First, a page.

Nobody wants to talk about the excess because we’re all implicated in it. In our culture, nearly all of us have vastly more than we need, and not only in terms of physical stuff. We are excessive in our politics, insisting that the Evil Candidate must lose or civilization is doomed. Doomed!! We are excessive in our reactions, taking umbrage at the slightest perceived wrong and informing all boys (who are evil) that they’d better stay the hell away from our daughters (who are made of sugar and spice but not Sexy Spice) and informing all girls (who are sexy and evil) that they’d better not tempt our innocent sons (who are totally pure yet incapable of not thinking about sex). We are excessive in our language, broadcasting our opinions as if who won what or which movie sucked was somehow worthy of the words “love” and “hate.” We are excessive in our activity, too. Our kids need to take swim lessons and piano lessons and karate class and join the Scouts and play soccer and basketball and lacrosse, and we need to join committees and organizations and clubs, because heaven forbid we all sit down together for five quiet minutes during which we realize that our overstuffed houses and schedules do not make us happy. And in our emotions, we are perhaps most extreme of all. Anyone who challenges the status quo of extreme excess is an extremist, a raving fundamentalist or a crazy hippie, and we reserve the right to hate and fear them. Because we have rights, dammit. Rights to say whatever we want no matter who it hurts, rights to feel however we want without examining our knee-jerk reactions, rights to have all the plastic crap we want because we can afford it, rights to rush around constantly so that we can make money to pay for the therapy and the fast food and the antacids and the gas for the SUV and the contributions to the environmental organizations so they can offset the pollution from the fossil fuels.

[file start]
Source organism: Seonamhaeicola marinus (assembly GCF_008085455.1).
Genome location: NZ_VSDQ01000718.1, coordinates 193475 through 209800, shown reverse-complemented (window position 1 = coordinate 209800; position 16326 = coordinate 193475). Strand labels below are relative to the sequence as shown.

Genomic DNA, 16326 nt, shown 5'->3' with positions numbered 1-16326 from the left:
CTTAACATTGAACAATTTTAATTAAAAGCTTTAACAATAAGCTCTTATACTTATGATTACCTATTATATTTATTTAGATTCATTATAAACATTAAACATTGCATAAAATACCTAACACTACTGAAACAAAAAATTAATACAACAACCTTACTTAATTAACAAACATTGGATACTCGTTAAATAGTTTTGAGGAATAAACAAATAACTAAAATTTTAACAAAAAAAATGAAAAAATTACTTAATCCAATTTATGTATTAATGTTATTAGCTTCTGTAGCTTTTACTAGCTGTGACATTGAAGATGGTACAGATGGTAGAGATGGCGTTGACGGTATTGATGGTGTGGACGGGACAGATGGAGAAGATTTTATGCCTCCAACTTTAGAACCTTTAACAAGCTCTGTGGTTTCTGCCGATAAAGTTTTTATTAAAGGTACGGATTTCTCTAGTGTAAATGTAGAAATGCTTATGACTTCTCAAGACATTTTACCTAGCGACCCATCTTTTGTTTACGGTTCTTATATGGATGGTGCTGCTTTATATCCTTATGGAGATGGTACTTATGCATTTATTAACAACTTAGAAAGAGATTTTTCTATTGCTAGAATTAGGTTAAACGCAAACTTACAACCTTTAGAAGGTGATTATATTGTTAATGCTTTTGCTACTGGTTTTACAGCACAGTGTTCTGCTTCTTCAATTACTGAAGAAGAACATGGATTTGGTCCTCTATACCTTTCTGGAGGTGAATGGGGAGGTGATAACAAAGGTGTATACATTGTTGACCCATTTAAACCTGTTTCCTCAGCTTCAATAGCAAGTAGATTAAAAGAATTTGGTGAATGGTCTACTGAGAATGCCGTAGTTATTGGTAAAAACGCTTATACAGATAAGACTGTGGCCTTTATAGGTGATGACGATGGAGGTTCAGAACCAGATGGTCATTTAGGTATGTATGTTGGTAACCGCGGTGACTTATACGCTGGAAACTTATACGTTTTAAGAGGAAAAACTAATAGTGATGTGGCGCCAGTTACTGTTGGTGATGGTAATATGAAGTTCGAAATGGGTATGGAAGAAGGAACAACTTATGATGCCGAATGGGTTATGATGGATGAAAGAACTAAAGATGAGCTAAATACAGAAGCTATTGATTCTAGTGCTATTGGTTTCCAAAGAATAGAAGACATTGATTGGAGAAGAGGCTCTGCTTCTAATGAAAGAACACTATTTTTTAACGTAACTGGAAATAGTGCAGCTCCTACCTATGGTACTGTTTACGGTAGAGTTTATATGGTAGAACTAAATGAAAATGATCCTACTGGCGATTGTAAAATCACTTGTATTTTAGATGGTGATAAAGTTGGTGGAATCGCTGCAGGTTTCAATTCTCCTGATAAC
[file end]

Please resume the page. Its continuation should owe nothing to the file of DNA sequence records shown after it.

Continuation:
We’ve come to view excess as a privilege. Why shouldn’t we take whatever we can get? Anybody else would do the same, right? It’s so easy to criticize Miley for being a racist anti-feminist promoting rape culture because we aren’t racist or anti-woman or pro-rape. We’re better than that. But the refrain of the Miley National Anthem is a little more difficult to critique: “It’s our party, we can do what we want.” In taking that one on, we have to take on ourselves.
(A couple of resources that have helped me process all this: 7: An Experimental Mutiny Against Excess by Jen Hatmaker, and The Minimalists blog. Oh, and this scene from Love Actually. In case you, too, are ever faced with a glow-in-the-dark rosary or a mouse nest made of Slim Jims.)